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Icicle Works - Interview with Chris Layhe

  by Anthony Strutt

published: 26 / 6 / 2011

Icicle Works - Interview with Chris Layhe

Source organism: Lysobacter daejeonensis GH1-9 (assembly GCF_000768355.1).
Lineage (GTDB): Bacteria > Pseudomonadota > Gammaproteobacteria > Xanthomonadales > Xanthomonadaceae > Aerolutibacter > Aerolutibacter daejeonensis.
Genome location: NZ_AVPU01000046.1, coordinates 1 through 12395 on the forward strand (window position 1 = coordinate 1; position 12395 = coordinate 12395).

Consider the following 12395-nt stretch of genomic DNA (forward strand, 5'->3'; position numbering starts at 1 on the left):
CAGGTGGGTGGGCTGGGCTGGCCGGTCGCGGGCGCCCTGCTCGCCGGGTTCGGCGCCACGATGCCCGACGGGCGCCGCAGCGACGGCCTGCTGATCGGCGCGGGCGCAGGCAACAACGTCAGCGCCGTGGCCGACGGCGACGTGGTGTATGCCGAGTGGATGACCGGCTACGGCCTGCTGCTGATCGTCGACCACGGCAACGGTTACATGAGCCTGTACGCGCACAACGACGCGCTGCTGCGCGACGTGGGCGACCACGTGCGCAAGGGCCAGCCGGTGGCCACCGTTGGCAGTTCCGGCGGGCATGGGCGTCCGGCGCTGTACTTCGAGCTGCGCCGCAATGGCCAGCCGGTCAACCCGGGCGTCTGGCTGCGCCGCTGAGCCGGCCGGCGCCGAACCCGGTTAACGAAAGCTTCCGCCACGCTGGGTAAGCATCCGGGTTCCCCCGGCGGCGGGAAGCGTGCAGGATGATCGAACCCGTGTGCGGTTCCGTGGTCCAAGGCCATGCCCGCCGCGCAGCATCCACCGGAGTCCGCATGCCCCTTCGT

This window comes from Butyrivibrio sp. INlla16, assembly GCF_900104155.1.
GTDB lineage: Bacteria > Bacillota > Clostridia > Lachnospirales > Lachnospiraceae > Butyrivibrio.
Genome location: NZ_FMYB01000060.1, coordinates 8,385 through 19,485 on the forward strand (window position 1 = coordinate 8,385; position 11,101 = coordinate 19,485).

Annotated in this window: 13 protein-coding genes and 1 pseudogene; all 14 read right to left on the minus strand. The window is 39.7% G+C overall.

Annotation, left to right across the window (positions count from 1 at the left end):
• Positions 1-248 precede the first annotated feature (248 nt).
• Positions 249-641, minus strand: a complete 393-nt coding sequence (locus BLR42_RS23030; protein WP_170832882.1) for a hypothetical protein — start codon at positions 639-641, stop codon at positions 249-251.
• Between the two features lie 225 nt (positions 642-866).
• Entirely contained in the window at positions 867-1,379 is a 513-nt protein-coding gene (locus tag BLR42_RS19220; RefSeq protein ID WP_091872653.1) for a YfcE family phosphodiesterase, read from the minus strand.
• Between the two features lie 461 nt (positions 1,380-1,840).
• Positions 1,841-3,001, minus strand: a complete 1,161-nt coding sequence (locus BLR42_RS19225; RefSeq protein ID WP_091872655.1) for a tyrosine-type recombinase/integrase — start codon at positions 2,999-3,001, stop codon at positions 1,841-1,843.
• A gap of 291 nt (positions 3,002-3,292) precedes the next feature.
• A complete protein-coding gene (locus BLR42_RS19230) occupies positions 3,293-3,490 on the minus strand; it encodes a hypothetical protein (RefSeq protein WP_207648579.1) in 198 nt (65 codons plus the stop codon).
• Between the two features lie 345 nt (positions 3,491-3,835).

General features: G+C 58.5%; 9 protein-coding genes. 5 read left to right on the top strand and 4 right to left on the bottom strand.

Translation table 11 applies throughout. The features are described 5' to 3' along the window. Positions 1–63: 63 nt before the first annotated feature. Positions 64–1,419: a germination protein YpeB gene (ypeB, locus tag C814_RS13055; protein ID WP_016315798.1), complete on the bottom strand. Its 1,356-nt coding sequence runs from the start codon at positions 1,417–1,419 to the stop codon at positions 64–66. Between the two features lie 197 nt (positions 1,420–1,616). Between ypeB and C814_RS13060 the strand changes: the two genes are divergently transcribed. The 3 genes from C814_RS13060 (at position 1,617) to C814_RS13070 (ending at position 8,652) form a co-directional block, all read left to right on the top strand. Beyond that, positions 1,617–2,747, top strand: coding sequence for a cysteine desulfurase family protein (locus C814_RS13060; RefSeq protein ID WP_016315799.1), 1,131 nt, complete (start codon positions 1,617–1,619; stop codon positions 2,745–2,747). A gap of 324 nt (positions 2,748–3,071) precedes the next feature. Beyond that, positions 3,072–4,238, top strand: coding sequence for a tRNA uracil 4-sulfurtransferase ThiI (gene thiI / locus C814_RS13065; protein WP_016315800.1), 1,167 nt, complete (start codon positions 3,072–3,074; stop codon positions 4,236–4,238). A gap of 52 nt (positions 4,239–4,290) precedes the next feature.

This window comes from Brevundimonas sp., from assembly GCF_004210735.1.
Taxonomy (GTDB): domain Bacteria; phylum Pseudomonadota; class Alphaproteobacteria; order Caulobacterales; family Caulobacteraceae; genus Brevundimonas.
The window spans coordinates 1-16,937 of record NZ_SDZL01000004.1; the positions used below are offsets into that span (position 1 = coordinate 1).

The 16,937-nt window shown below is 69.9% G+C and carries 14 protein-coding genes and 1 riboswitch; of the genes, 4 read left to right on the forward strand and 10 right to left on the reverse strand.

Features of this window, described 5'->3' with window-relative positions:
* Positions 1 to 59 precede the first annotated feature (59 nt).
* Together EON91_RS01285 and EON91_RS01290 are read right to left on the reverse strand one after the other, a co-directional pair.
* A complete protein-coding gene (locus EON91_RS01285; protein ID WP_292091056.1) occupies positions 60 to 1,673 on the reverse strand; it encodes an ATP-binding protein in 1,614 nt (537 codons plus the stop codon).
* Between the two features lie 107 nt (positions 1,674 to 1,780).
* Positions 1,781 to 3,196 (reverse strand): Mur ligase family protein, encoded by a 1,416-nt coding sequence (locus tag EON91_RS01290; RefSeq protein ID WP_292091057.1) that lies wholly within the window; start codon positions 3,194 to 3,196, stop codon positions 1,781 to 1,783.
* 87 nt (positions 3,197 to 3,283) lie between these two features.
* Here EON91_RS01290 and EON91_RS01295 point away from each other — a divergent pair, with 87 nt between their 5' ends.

Anthony Strutt chats to Chris Layhe, the bassist with 1980's Liverpool new wave band the Icicle Works about his years with the groupo, and what he has been doing since their 1988 break-up